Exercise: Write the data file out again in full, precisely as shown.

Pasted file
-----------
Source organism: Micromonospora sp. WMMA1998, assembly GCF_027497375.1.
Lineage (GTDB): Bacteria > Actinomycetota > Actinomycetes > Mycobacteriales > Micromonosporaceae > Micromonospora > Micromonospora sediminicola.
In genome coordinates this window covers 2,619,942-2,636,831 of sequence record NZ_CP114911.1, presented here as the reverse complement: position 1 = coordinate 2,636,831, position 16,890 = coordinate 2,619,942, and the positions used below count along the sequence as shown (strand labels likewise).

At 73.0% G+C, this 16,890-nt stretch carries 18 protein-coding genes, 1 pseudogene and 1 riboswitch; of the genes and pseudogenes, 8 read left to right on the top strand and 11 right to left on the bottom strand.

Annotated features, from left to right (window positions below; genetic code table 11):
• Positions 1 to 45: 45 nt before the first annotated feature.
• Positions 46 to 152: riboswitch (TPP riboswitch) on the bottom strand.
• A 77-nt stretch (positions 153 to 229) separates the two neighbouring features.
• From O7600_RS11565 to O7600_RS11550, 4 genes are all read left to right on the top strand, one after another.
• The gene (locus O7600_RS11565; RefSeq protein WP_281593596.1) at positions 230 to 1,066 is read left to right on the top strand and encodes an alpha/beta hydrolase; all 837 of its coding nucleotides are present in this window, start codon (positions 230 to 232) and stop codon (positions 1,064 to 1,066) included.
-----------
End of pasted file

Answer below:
Source organism: Micromonospora sp. WMMA1998, assembly GCF_027497375.1.
Lineage (GTDB): Bacteria > Actinomycetota > Actinomycetes > Mycobacteriales > Micromonosporaceae > Micromonospora > Micromonospora sediminicola.
In genome coordinates this window covers 2,619,942-2,636,831 of sequence record NZ_CP114911.1, presented here as the reverse complement: position 1 = coordinate 2,636,831, position 16,890 = coordinate 2,619,942, and the positions used below count along the sequence as shown (strand labels likewise).

At 73.0% G+C, this 16,890-nt stretch carries 18 protein-coding genes, 1 pseudogene and 1 riboswitch; of the genes and pseudogenes, 8 read left to right on the top strand and 11 right to left on the bottom strand.

Annotated features, from left to right (window positions below; genetic code table 11):
• Positions 1 to 45: 45 nt before the first annotated feature.
• Positions 46 to 152: riboswitch (TPP riboswitch) on the bottom strand.
• A 77-nt stretch (positions 153 to 229) separates the two neighbouring features.
• From O7600_RS11565 to O7600_RS11550, 4 genes are all read left to right on the top strand, one after another.
• The gene (locus O7600_RS11565; RefSeq protein WP_281593596.1) at positions 230 to 1,066 is read left to right on the top strand and encodes an alpha/beta hydrolase; all 837 of its coding nucleotides are present in this window, start codon (positions 230 to 232) and stop codon (positions 1,064 to 1,066) included.